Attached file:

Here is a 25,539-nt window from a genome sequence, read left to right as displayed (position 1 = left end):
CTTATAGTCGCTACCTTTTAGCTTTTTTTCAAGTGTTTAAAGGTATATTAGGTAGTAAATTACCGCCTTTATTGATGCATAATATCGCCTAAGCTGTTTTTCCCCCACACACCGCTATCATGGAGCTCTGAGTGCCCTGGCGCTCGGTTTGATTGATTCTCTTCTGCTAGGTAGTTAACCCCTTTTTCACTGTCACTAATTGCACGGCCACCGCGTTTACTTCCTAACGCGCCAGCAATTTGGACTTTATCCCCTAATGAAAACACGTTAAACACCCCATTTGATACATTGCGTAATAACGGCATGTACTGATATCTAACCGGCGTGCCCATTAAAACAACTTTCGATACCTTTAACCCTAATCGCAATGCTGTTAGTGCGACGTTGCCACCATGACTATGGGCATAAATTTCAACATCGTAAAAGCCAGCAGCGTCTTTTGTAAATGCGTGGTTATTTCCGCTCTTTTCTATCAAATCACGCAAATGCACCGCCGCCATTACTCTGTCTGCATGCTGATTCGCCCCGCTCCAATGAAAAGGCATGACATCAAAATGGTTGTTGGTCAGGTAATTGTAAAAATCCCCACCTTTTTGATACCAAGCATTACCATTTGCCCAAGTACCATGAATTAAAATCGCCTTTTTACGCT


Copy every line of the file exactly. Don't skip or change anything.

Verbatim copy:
Here is a 25,539-nt window from a genome sequence, read left to right as displayed (position 1 = left end):
CTTATAGTCGCTACCTTTTAGCTTTTTTTCAAGTGTTTAAAGGTATATTAGGTAGTAAATTACCGCCTTTATTGATGCATAATATCGCCTAAGCTGTTTTTCCCCCACACACCGCTATCATGGAGCTCTGAGTGCCCTGGCGCTCGGTTTGATTGATTCTCTTCTGCTAGGTAGTTAACCCCTTTTTCACTGTCACTAATTGCACGGCCACCGCGTTTACTTCCTAACGCGCCAGCAATTTGGACTTTATCCCCTAATGAAAACACGTTAAACACCCCATTTGATACATTGCGTAATAACGGCATGTACTGATATCTAACCGGCGTGCCCATTAAAACAACTTTCGATACCTTTAACCCTAATCGCAATGCTGTTAGTGCGACGTTGCCACCATGACTATGGGCATAAATTTCAACATCGTAAAAGCCAGCAGCGTCTTTTGTAAATGCGTGGTTATTTCCGCTCTTTTCTATCAAATCACGCAAATGCACCGCCGCCATTACTCTGTCTGCATGCTGATTCGCCCCGCTCCAATGAAAAGGCATGACATCAAAATGGTTGTTGGTCAGGTAATTGTAAAAATCCCCACCTTTTTGATACCAAGCATTACCATTTGCCCAAGTACCATGAATTAAAATCGCCTTTTTACGCT